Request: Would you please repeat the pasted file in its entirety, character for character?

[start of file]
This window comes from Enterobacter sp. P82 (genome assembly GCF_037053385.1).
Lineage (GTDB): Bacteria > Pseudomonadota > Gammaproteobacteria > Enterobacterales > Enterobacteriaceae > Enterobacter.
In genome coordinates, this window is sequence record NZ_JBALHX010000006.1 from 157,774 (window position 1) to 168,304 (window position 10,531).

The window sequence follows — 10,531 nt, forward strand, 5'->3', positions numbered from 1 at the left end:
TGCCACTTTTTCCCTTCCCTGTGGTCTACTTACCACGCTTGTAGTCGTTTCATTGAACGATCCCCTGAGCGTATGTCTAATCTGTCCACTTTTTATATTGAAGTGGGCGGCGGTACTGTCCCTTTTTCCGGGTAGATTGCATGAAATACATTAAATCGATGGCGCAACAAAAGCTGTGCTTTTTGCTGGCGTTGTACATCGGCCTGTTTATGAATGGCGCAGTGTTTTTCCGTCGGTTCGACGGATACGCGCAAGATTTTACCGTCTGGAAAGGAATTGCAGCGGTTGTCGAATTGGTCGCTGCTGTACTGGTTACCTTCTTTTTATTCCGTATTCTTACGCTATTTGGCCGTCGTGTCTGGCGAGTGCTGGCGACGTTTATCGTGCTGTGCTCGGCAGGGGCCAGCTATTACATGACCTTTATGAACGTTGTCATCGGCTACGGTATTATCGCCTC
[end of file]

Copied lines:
This window comes from Enterobacter sp. P82 (genome assembly GCF_037053385.1).
Lineage (GTDB): Bacteria > Pseudomonadota > Gammaproteobacteria > Enterobacterales > Enterobacteriaceae > Enterobacter.
In genome coordinates, this window is sequence record NZ_JBALHX010000006.1 from 157,774 (window position 1) to 168,304 (window position 10,531).

The window sequence follows — 10,531 nt, forward strand, 5'->3', positions numbered from 1 at the left end:
TGCCACTTTTTCCCTTCCCTGTGGTCTACTTACCACGCTTGTAGTCGTTTCATTGAACGATCCCCTGAGCGTATGTCTAATCTGTCCACTTTTTATATTGAAGTGGGCGGCGGTACTGTCCCTTTTTCCGGGTAGATTGCATGAAATACATTAAATCGATGGCGCAACAAAAGCTGTGCTTTTTGCTGGCGTTGTACATCGGCCTGTTTATGAATGGCGCAGTGTTTTTCCGTCGGTTCGACGGATACGCGCAAGATTTTACCGTCTGGAAAGGAATTGCAGCGGTTGTCGAATTGGTCGCTGCTGTACTGGTTACCTTCTTTTTATTCCGTATTCTTACGCTATTTGGCCGTCGTGTCTGGCGAGTGCTGGCGACGTTTATCGTGCTGTGCTCGGCAGGGGCCAGCTATTACATGACCTTTATGAACGTTGTCATCGGCTACGGTATTATCGCCTC